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Old 07-08-2012, 08:10 PM   #231 (permalink)
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I was going to make a new thread but decided to keep everything here. I wired in a voltmeter to my TCU on the control for the LR/CC solenoid. In first, reverse, and neutral I read 8-9the volts, every other gear is B+, converter lockup at cruising speed is between 10.4 and 11 volts. Should I assume I need to switch this wire to ground?

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Old 07-08-2012, 08:52 PM   #232 (permalink)
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I just thought of something, if you monitor all the wires on the lines going into the transmission and do whatever it takes to engage the right brakes/clutches at the right time, you could use a simple switching system like the ones you see on arcade games like the Crusin' games (Crusin' USA, Crusin World, Crusin' Exotica). You could use a simple program on a microcontroller to engage the right clutches to make it go to the different gears. This would probably work on a car with an older model car. I'm not sure that it would work with the newer cars because they are so complex in how they operate because more and more stuff is hooked into the car's computer. This is just an idea, but i just wanted to put it out there.
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Old 07-08-2012, 10:32 PM   #233 (permalink)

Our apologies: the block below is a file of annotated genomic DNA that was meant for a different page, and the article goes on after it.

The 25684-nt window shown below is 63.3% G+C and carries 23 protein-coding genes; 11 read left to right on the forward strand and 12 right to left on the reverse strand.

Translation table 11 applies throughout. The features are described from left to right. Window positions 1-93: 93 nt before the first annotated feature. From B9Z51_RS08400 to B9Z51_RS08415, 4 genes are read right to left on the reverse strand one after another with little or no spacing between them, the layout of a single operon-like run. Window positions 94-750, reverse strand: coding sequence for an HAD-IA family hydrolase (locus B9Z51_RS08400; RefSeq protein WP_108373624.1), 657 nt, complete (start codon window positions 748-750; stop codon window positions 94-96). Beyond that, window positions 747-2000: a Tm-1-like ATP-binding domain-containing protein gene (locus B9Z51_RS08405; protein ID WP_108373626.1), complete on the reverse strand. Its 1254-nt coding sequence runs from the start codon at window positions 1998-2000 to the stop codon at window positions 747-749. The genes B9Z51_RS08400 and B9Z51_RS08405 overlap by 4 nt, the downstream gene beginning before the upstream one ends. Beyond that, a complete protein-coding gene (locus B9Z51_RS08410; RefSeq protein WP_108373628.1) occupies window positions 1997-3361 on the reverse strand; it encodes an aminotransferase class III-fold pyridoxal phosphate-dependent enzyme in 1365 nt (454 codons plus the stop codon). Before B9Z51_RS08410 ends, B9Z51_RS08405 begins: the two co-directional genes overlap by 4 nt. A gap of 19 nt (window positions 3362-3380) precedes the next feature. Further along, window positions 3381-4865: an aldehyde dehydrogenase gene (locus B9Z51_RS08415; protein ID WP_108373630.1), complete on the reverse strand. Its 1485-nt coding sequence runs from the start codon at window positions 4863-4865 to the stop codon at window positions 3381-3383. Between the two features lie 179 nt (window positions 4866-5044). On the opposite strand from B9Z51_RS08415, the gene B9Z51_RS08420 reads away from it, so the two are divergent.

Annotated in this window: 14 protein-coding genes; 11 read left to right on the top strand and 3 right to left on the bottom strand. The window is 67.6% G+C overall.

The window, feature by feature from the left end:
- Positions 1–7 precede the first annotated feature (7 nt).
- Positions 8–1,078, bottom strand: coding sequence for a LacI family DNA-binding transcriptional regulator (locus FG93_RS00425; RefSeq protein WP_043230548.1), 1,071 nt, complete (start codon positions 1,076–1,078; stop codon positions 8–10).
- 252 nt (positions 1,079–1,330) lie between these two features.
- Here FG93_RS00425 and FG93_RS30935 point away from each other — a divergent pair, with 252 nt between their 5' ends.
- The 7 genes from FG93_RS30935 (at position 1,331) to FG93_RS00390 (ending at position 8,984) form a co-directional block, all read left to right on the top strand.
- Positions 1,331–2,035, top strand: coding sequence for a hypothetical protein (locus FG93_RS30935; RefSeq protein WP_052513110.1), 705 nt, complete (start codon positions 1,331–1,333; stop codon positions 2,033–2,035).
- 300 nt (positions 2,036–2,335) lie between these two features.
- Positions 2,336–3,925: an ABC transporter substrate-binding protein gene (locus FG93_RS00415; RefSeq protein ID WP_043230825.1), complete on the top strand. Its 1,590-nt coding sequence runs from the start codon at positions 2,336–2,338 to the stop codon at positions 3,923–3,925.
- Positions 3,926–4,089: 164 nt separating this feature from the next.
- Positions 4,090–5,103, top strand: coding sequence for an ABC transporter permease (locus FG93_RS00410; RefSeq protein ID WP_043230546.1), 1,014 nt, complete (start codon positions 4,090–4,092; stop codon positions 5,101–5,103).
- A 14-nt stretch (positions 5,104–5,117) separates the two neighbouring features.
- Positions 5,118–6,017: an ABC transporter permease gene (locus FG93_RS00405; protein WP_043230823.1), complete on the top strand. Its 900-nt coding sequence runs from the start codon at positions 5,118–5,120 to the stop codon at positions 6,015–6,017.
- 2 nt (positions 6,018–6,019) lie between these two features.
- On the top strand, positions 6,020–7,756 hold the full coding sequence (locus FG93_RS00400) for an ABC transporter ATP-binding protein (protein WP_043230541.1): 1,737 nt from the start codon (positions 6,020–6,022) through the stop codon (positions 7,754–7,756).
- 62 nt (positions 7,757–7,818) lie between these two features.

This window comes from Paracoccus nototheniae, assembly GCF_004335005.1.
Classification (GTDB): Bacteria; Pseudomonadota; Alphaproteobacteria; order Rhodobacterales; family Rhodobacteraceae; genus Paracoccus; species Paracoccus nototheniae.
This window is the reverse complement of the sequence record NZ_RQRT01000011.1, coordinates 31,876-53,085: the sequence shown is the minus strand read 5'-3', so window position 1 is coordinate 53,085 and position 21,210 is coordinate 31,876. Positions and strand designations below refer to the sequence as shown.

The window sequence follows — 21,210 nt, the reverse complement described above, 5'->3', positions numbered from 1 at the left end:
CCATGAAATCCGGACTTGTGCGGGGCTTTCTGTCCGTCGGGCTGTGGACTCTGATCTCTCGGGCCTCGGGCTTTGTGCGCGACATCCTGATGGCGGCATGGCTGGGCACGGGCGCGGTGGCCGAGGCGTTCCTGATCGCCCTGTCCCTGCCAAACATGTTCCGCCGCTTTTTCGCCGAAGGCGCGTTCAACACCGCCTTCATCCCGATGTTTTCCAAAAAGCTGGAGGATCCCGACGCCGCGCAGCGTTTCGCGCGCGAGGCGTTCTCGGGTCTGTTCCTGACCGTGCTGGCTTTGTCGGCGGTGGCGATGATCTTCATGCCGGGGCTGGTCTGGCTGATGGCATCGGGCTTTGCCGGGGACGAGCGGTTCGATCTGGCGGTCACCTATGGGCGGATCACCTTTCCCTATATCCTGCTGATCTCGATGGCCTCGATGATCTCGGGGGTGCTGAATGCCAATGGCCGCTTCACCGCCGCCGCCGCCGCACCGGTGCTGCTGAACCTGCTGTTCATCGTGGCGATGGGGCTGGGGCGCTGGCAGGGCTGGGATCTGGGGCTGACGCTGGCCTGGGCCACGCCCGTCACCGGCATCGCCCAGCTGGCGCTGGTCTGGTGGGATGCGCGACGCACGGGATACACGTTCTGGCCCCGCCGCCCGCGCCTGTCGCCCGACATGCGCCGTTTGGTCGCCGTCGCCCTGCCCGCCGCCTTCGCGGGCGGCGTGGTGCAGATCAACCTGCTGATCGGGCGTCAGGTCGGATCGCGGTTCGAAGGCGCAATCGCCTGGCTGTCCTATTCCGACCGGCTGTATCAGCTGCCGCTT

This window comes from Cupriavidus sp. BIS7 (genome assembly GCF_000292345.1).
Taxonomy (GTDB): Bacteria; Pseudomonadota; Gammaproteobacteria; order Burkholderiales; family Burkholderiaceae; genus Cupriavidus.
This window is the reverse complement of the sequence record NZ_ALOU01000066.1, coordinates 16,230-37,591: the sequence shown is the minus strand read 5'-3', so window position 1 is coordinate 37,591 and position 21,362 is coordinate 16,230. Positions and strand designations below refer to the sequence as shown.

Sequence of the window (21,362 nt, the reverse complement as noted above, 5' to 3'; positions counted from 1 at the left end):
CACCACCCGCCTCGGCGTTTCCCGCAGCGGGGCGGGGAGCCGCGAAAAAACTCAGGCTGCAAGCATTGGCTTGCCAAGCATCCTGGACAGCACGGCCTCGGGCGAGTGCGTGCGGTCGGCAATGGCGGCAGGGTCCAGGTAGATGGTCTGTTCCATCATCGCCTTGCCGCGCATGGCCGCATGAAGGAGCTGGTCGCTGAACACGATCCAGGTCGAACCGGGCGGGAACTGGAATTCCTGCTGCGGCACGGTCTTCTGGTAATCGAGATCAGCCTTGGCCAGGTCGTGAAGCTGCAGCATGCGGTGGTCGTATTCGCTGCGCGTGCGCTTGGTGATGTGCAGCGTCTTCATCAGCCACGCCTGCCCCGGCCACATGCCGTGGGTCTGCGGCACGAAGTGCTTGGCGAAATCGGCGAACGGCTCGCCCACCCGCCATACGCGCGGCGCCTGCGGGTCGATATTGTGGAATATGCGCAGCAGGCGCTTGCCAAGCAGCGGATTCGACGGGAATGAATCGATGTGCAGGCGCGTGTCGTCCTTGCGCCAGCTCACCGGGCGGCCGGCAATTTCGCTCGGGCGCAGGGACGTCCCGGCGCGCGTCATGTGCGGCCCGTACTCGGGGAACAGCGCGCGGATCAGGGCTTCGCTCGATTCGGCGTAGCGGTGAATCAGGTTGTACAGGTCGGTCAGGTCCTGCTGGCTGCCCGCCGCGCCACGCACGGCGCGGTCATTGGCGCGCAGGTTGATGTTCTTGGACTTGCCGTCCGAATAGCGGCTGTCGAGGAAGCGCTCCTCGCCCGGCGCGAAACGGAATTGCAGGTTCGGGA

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nooooooo, just re-read some stuff on allpar saying that for the a604, predecessor to the 42le, you will burn out solenoids if you ground them. looks like ill be building a circuit.
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Old 05-14-2013, 08:34 AM   #234 (permalink)
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Any reason not to try this on my wife's intrepid?
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Old 05-14-2013, 11:43 PM   #235 (permalink)
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Any reason not to try this on my wife's intrepid?
Umm... Divorce?
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Old 05-15-2013, 11:27 AM   #236 (permalink)
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I gave up on the idea. Seemed a bit risky to play with the tcu directly, plus the advantage would be no slipping at high loads but that would probably tear up the clutch since its small. Going to get a new gauge cluster this week so I can use autostick instead.
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Old 05-15-2013, 06:42 PM   #237 (permalink)
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Quote:
Originally Posted by ksa8907 View Post
you will burn out solenoids if you ground them. looks like ill be building a circuit.
Are they referring to the clutch solenoids for gear change and/or the torque converter solenoid(s)? If you can get a hold of some schematics for TCU/TCM output, it may be possible to find the voltage to energize the proper solenoid(s) at the flick of a switch, while isolating the TCU from that operation. It will likely throw a code... plus I would recommend setting-up a switch/circuit to go back to stock for decel, shifting, etc. You could get complex and use the speed sensor, RPM, current gear, TPS, and wire-up a fail-safe mechanism.